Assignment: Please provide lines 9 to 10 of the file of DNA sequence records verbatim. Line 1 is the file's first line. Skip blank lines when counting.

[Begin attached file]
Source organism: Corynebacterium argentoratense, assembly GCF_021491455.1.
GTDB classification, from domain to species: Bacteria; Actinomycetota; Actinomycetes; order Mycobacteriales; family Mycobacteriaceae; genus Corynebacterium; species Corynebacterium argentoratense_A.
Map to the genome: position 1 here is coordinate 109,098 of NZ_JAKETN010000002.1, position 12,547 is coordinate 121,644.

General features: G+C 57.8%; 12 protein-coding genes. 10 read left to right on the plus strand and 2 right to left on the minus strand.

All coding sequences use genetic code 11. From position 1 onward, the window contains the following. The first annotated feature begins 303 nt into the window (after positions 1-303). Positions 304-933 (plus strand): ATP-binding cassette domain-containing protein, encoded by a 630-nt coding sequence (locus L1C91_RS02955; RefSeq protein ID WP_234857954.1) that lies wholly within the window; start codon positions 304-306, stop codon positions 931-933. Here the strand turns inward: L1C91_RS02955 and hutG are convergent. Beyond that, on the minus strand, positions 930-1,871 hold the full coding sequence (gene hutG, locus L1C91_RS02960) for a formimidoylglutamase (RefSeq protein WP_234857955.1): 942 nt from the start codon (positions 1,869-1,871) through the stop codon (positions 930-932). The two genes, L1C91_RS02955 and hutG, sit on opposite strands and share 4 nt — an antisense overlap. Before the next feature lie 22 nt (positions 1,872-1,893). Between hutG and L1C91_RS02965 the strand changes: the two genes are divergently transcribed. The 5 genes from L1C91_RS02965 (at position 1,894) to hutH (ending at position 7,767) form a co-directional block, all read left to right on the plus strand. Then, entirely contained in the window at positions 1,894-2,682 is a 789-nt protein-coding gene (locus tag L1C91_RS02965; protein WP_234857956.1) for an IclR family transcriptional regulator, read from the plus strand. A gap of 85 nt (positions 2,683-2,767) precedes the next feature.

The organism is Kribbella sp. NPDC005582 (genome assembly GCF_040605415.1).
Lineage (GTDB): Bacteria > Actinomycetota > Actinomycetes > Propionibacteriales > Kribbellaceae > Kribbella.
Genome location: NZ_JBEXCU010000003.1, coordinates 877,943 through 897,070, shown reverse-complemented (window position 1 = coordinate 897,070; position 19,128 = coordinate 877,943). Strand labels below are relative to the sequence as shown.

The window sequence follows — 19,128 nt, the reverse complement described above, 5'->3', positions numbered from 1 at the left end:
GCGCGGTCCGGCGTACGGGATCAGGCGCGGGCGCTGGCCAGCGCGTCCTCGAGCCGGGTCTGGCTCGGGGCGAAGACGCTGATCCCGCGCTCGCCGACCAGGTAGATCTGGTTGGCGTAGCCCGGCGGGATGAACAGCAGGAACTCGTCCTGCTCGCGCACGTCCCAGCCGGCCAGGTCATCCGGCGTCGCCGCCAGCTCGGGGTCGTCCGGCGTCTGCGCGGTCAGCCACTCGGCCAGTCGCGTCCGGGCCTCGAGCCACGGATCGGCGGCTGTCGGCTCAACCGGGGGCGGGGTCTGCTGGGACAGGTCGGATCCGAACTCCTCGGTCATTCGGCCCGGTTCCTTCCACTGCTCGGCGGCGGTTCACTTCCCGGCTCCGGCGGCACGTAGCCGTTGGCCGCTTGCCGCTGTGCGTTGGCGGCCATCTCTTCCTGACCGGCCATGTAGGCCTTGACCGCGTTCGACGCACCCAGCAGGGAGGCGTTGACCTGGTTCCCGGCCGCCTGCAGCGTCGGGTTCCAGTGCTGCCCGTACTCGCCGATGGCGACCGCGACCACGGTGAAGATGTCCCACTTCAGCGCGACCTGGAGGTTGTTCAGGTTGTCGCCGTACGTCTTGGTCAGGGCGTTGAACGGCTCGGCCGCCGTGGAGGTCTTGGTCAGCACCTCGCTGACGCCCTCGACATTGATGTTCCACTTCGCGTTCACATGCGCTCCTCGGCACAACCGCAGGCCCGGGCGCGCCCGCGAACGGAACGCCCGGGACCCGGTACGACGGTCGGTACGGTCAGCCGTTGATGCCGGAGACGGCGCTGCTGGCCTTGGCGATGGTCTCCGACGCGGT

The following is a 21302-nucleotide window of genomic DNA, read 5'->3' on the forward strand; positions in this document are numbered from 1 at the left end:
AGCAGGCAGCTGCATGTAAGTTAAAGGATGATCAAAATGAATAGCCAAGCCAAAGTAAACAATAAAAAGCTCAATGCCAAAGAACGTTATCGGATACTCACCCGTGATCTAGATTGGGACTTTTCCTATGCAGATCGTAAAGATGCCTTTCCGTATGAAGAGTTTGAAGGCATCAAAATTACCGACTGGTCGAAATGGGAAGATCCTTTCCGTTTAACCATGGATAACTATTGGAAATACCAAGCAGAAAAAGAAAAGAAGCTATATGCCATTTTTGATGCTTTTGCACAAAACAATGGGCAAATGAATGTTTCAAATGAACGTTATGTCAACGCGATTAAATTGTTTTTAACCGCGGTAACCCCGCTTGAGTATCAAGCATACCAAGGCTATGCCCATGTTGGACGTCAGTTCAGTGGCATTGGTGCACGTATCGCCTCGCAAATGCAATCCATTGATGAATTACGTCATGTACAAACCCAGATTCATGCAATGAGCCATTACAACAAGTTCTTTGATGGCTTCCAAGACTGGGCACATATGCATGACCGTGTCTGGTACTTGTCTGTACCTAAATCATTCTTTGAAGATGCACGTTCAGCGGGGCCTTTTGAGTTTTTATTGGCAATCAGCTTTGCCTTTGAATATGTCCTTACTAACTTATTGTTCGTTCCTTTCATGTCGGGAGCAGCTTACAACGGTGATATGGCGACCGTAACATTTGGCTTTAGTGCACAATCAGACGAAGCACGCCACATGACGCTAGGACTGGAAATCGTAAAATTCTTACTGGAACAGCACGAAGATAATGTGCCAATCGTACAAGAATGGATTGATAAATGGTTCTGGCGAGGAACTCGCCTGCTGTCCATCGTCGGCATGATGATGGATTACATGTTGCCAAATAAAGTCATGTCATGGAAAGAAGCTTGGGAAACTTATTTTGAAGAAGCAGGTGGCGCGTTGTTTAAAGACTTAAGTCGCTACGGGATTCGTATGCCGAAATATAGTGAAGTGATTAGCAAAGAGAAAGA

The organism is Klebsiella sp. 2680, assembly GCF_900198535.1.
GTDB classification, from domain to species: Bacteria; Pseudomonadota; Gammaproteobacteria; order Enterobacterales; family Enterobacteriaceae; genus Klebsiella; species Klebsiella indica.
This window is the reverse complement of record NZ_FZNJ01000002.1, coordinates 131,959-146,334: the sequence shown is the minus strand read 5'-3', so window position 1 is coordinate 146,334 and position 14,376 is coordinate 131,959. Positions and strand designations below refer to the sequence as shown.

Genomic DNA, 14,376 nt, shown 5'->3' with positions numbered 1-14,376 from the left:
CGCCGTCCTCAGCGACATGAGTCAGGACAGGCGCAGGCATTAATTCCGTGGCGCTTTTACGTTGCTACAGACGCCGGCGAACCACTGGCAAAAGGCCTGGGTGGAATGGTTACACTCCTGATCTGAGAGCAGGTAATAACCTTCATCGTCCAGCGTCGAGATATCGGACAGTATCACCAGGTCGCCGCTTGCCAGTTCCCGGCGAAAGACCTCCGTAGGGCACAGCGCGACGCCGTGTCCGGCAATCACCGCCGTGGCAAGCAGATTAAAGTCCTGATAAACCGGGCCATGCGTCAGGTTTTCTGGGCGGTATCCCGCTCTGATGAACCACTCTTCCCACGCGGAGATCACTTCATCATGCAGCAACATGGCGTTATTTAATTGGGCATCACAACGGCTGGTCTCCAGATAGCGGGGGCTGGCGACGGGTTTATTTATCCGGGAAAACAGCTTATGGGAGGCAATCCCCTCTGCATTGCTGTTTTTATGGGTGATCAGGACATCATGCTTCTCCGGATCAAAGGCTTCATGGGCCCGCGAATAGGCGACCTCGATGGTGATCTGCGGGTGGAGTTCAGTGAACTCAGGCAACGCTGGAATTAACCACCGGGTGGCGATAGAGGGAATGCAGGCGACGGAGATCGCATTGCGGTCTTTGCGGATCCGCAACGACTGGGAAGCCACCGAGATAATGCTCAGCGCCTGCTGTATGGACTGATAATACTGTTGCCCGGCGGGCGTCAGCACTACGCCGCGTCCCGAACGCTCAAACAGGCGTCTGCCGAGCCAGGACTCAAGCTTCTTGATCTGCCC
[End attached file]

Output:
The window sequence follows — 19,128 nt, the reverse complement described above, 5'->3', positions numbered from 1 at the left end:
GCGCGGTCCGGCGTACGGGATCAGGCGCGGGCGCTGGCCAGCGCGTCCTCGAGCCGGGTCTGGCTCGGGGCGAAGACGCTGATCCCGCGCTCGCCGACCAGGTAGATCTGGTTGGCGTAGCCCGGCGGGATGAACAGCAGGAACTCGTCCTGCTCGCGCACGTCCCAGCCGGCCAGGTCATCCGGCGTCGCCGCCAGCTCGGGGTCGTCCGGCGTCTGCGCGGTCAGCCACTCGGCCAGTCGCGTCCGGGCCTCGAGCCACGGATCGGCGGCTGTCGGCTCAACCGGGGGCGGGGTCTGCTGGGACAGGTCGGATCCGAACTCCTCGGTCATTCGGCCCGGTTCCTTCCACTGCTCGGCGGCGGTTCACTTCCCGGCTCCGGCGGCACGTAGCCGTTGGCCGCTTGCCGCTGTGCGTTGGCGGCCATCTCTTCCTGACCGGCCATGTAGGCCTTGACCGCGTTCGACGCACCCAGCAGGGAGGCGTTGACCTGGTTCCCGGCCGCCTGCAGCGTCGGGTTCCAGTGCTGCCCGTACTCGCCGATGGCGACCGCGACCACGGTGAAGATGTCCCACTTCAGCGCGACCTGGAGGTTGTTCAGGTTGTCGCCGTACGTCTTGGTCAGGGCGTTGAACGGCTCGGCCGCCGTGGAGGTCTTGGTCAGCACCTCGCTGACGCCCTCGACATTGATGTTCCACTTCGCGTTCACATGCGCTCCTCGGCACAACCGCAGGCCCGGGCGCGCCCGCGAACGGAACGCCCGGGACCCGGTACGACGGTCGGTACGGTCAGCCGTTGATGCCGGAGACGGCGCTGCTGGCCTTGGCGATGGTCTCCGACGCGGT